As we approach the end of 2020 and look ahead into the next year, we are acutely aware that we are living under very special circumstances. The Covid-19 pandemic has fundamentally affected many aspects of our lives, our work, and the Bergen Hub. It has impeded our ability to reach out and integrate academic scholarship and knowledge with society, which is the heart and raison d´être for our Hub.
Although there is hope for a different situation as mass vaccination is implemented during the first half of next year, we foresee that the pandemic will influence a large part of 2021, and likely influence academic life in years to come. As digital forms of exchange and communication has replaced physical meetings, and shown that it is possible to do without many travels, we will probably converge to a less physical and more digital way of conducting our activities, or hybrids between the two.
Our environmental and climatic footprint will be reduced, but it comes at a cost, as in-person meetings, networking and informal and social exchanges is key to our life as academics. I am most worried about the impact on young researchers, who need to meet and be inspired by others to build up independent careers and scientific pathways. Hence, when programming Hub activities in the post-pandemic era, we should ensure that we strengthen our capacity to support the careers of the next generation of eminent researchers. Things will be different, but we need to ensure that we stick to our mission.
The pandemic raises many questions and gives rich and novel data sets for many investigations of our societies, including health care systems, governance, scientific prioritizations – to name some. It is already clear that many countries considered to be very resilient to disruptions, and with seemingly strong health care systems have not lived up to such expectations. Others have handled the pandemic surprisingly well, despite having health care systems considered to be vulnerable prior to the pandemic. The evidence now at hand underscores the necessity of a renewed discussion on the role of science advice for policy, and the role of politics vs expert opinions in decision making in crises.
Through the SAPEA consortium our Hub nominated experts to the evaluation conducted by the EU Commission´s science advice mechanism (SAM) on pandemic preparedness. You can read more about this in the interview with Professor Rebecca Cox at the AE-Bergen website.
The evidence now at hand underscores the necessity of a renewed discussion on the role of science advice for policy, and the role of politics vs expert opinions in decision making in crises.
It is important to recognize and communicate that the solution to the pandemic through vaccination has been founded on long-term blue-sky research. The successful development of novel vaccine technologies, such as those based on mRNA, is a result of bottom-up basic science projects awarded to the best talents with the best ideas, e.g., from ERC.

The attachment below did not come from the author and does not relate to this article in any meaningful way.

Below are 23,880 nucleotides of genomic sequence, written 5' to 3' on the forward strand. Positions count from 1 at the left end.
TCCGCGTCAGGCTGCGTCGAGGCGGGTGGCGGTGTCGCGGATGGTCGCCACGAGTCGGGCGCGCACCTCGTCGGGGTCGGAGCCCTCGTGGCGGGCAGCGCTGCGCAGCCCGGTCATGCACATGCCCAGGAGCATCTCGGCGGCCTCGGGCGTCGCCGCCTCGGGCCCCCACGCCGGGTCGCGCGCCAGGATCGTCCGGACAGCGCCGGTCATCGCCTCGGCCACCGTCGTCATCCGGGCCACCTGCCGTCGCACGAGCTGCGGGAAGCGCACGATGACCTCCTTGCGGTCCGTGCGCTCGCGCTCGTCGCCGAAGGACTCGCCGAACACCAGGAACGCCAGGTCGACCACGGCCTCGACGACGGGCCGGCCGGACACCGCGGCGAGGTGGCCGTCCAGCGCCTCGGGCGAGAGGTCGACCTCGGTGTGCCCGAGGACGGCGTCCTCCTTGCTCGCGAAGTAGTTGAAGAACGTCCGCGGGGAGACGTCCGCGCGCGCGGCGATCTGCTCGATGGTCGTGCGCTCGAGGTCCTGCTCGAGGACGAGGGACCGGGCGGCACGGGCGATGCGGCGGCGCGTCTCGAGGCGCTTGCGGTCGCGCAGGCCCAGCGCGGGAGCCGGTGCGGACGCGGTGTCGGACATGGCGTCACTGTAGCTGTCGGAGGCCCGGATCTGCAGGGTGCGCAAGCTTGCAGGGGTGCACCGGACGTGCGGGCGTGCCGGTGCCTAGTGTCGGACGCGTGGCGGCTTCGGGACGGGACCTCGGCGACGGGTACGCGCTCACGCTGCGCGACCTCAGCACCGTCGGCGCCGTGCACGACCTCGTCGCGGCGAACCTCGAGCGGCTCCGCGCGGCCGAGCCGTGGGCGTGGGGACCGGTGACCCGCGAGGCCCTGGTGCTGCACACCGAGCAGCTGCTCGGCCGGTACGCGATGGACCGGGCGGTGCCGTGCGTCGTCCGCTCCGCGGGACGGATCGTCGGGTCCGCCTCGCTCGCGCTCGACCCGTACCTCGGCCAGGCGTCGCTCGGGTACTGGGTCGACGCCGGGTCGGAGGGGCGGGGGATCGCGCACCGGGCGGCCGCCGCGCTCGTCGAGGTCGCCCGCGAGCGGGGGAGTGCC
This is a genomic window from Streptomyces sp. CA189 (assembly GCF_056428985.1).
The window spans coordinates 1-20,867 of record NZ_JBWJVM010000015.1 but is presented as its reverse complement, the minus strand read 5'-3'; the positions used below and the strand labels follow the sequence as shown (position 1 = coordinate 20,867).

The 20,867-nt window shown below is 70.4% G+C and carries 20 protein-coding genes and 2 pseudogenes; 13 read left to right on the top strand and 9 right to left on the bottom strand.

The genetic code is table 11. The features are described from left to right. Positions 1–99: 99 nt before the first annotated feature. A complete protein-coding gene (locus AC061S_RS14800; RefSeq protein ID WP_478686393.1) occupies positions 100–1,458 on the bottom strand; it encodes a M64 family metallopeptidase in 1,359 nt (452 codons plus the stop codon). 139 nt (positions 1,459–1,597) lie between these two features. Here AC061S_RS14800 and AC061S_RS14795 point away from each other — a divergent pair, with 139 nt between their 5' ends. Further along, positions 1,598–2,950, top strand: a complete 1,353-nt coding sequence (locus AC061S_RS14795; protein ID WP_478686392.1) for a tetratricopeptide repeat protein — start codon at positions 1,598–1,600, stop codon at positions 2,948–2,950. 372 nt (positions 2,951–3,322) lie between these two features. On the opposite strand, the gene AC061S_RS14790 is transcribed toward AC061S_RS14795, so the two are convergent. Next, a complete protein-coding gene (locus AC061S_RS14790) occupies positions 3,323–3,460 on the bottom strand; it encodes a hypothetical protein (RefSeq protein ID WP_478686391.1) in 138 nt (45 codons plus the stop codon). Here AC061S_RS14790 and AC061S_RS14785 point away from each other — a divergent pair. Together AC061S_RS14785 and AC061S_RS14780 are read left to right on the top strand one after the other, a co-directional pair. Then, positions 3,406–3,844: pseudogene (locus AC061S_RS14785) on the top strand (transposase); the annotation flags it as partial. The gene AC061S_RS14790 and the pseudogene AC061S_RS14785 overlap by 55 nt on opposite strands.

It was thus disappointing to see the lack of priority given to frontier research in the EU Council proposal for the EU 7-year multiannual budget. Only after a strong mobilisation from the research community and friends in the European Parliament did we avoid a very negative development in the funding of our best research talents through the ERC. Yet thousands of completely brilliant research ideas will continue to remain unfunded, constituting a severe loss for our societies. Hence, an important part of the activities of our Hub will be to establish arenas for disseminating these aspects and promote the key role of fundamental research. We will be happy to receive ideas for how to do this in the Nordic/Baltic region and will engage with Young Academies in this endeavour.
Although some of our planned activities were postponed or cancelled in 2020, we are eager to reinsert some in the plans for 2021. We have plans for events on green transport during the Arctic Frontiers conference and the Sustainable Development Conference, both in February 2021 (stay tuned), and for a physical meeting of our Advisory Board and Steering Groups when the situation a
llows for this, hopefully in the spring of 2021.
We welcome the new AE Hubs in Budapest and Munich and look forward to engaging in Hub-to-Hub activities in the coming years. The Bergen Hub has established an entity to enable us to take part in external projects, such as in Horizon Europe. We look forward to being a partner in various projects in Horizon Europe in the years to come.
An important aspect is the current nomination cycle for new members of AE. If we are to increase our impact it is important that we attract the most active scholars across all fields. Please think about your colleagues and networks and identify candidates that should be nominated. We can clearly do with a better gender balance and a larger and younger base of members to ensure that the leading scholars in our region have a home in our Academy.
I will also use this opportunity to congratulate Marja Makarow on her appointment as AE president. Marja also serves on our Advisory Board and we look forward to our future collaboration.
Best wishes for a healthy Christmas and a rewarding new year!